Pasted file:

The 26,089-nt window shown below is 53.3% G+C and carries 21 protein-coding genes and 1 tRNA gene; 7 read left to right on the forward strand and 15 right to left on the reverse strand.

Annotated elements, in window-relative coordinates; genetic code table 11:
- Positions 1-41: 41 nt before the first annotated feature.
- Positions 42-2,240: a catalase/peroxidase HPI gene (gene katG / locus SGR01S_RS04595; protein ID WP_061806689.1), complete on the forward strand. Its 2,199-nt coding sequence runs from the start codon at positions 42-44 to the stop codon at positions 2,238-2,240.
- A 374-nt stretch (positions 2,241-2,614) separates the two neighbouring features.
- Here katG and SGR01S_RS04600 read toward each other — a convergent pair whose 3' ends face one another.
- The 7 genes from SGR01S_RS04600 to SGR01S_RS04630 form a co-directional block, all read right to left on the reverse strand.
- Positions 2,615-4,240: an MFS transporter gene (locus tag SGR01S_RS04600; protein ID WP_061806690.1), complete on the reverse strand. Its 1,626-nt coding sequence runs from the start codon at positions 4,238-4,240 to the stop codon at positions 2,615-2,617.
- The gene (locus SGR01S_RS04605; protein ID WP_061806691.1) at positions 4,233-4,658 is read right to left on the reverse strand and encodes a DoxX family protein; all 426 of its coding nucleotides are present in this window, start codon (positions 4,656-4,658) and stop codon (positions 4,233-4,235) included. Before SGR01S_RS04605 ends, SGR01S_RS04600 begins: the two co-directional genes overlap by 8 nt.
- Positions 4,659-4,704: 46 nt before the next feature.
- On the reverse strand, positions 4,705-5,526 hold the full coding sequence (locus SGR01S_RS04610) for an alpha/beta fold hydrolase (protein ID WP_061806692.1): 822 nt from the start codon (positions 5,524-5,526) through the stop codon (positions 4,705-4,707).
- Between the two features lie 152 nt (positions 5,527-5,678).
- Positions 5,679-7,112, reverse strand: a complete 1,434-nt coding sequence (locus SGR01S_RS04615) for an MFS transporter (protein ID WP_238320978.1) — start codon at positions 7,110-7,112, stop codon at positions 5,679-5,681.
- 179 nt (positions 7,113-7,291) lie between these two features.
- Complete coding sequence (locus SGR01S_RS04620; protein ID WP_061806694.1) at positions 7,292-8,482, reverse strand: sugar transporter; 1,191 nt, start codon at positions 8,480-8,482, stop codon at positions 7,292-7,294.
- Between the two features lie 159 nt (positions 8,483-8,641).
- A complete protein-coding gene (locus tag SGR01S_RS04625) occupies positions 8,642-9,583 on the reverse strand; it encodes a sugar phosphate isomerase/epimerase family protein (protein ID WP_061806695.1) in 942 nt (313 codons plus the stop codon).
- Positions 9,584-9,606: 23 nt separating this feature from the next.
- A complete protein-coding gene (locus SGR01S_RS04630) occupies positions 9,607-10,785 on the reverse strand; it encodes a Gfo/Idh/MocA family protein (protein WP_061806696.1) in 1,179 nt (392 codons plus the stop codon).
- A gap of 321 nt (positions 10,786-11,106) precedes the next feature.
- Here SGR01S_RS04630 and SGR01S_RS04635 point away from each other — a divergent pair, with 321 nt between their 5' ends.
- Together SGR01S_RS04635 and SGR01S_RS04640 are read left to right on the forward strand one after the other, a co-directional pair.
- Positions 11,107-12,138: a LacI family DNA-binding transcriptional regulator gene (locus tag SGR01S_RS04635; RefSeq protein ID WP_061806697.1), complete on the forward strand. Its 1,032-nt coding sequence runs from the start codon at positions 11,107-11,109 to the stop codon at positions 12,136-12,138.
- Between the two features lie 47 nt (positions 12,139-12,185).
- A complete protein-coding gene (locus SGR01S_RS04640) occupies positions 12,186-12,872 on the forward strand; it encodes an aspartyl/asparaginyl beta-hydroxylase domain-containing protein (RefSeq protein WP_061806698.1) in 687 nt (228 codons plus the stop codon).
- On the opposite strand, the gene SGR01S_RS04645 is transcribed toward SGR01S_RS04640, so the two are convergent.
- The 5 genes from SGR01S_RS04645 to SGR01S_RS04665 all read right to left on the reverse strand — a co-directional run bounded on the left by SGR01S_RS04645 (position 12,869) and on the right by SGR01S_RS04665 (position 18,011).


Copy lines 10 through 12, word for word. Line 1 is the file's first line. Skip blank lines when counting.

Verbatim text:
- Positions 4,659-4,704: 46 nt before the next feature.
- On the reverse strand, positions 4,705-5,526 hold the full coding sequence (locus SGR01S_RS04610) for an alpha/beta fold hydrolase (protein ID WP_061806692.1): 822 nt from the start codon (positions 5,524-5,526) through the stop codon (positions 4,705-4,707).
- Between the two features lie 152 nt (positions 5,527-5,678).